Despite decades worth of research, unbelievable computing power and sophisticated algorithms, one of today’s best artificial intelligence can’t score better than a four year old on a standard IQ test.
There’s a double purpose to artificial intelligence, according to Herbert Simon one of the field’s pioneers. One is to use the power of computers to augment human thinking, just as we use motors to augment human or horse power. Robotics and expert systems are major branches of that. The other is to use a computer’s artificial intelligence to understand how humans think. Essentially, by building artificial replicas of the human brain we might understand some of the fundamental tenants that make us human, like consciousness. Maybe some day will answer the long lasting question of whether or not we have a soul.
It all sounds extremely exciting, but progress is slow even though it might not look like it. In 1997, IBM’s Deep Blue computer defeated world chess champion Gary Gasparov. Then, in 2011 Watson defeated the best Jeopardy! human player ever. Both made headlines, but it’s important not to lose sight of the fact that these machines, when taken out of their natural setting (i.e. made to do something they weren’t program to do) are plain stupid.
Even the best ones – the kind made to ‘think’ like a human – have problems reasoning like we do, as Stellan Ohlsson demonstrated. Ohlsson, a computer scientist at University of Illinois, reprogrammed ConceptNet, one of the most famous AI under constant development at MIT since 1990, so it could answer questions on an IQ test destined to children. The test, called the Wechsler Preschool and Primary Scale of Intelligence test, assess performance in five categories: information, vocabulary, word reasoning, comprehension, and similarities.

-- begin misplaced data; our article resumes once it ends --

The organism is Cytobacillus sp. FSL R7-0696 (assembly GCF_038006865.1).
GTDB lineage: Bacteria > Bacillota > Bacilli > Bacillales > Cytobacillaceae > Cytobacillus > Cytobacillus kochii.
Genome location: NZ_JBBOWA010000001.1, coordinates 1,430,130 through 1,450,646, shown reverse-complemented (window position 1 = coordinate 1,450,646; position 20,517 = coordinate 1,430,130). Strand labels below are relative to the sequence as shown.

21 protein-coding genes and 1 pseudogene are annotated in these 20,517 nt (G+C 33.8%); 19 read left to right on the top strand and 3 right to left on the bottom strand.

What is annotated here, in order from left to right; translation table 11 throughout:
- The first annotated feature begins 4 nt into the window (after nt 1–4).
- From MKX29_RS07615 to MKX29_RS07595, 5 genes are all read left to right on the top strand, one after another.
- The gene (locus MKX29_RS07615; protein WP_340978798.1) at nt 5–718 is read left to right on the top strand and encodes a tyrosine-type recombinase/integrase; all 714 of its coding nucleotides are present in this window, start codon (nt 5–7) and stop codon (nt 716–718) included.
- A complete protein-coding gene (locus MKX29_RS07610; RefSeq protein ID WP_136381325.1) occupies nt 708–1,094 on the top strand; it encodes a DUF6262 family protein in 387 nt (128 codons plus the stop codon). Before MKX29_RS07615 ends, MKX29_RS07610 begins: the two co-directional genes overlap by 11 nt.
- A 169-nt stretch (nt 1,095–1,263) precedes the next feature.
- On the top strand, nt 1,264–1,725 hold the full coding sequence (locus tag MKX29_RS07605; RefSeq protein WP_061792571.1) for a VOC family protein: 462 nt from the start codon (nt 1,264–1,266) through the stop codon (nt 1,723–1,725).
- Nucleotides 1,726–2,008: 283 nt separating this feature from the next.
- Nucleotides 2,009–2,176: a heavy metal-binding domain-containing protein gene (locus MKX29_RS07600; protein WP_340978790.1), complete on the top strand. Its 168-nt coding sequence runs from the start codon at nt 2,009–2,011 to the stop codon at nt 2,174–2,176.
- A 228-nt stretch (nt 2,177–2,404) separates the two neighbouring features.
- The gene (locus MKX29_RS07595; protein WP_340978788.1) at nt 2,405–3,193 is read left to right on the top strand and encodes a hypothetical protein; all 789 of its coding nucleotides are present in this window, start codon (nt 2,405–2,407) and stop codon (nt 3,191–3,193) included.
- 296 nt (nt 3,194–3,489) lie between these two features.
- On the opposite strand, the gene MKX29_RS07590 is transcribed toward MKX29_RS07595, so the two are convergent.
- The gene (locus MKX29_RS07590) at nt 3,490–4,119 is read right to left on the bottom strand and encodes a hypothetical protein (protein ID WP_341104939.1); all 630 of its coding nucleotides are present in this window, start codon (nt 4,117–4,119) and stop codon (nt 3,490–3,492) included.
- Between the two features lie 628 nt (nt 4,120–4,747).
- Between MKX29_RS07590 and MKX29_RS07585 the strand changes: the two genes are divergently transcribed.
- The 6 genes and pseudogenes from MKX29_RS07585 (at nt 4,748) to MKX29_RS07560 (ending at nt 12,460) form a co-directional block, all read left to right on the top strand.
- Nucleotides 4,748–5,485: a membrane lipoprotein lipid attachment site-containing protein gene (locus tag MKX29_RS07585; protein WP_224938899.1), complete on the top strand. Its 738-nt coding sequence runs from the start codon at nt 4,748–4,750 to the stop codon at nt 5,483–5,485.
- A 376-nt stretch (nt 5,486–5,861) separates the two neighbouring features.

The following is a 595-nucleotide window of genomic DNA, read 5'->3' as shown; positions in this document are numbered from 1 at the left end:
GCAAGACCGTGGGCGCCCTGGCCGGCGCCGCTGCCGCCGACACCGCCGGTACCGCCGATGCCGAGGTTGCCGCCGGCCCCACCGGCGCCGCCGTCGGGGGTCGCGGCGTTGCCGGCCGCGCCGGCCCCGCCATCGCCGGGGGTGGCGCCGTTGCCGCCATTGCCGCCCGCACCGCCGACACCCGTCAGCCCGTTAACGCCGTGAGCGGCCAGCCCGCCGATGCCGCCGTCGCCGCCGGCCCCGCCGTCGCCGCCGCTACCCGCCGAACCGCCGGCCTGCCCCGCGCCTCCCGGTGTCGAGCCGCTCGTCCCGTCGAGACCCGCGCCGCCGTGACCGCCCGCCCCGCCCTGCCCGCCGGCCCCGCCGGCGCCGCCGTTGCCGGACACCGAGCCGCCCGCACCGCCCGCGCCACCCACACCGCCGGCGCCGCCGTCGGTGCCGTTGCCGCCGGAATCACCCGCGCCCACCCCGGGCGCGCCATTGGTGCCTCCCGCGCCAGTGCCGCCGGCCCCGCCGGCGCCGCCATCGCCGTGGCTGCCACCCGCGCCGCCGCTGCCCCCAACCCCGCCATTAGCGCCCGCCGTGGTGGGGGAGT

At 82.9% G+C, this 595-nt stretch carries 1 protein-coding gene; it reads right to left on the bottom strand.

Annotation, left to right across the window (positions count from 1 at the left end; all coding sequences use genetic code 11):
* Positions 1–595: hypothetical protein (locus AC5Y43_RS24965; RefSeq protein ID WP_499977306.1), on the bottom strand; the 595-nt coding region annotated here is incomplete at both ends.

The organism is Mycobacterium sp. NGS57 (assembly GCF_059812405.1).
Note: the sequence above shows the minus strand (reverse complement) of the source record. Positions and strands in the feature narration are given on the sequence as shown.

For “information” related questions, ConceptNet had to answer questions like “Where can you find penguins?”, while in “vocabulary” the computer had to know “what is a house?”, for instance. In these categories, as well as in word reasoning or similarities where the computer had to know that “pen an pencil are both___”, ConceptNet fared alright. On the comprehension test, however, the computer failed miserably. When asked “why do people shake hands?”, the AI hilariously answered because of “epileptic fits”. There were other instances where ConceptNet failed the mark. During the word reasoning part, the AI was given the following clues “This animal has a mane if it is male,” “this is an animal that lives in Africa,” and “this a big yellowish-brown cat.” Instead of lion, the AI came up with the following answers in order of the value assigned to each one: dog, farm, creature, home, and cat.
“Common sense should at the very least confine the answer to animals, and should also make the simple inference that, “if the clues say it is a cat, then types of cats are the only alternatives to be considered,” say Ohlsson and co.
“The ConceptNet system scored a WPPSI-III VIQ that is average for a four-year-old child, but below average for five- to seven-year-olds,” they say.
So, don’t fret yet. Our android overlords are still many years away.
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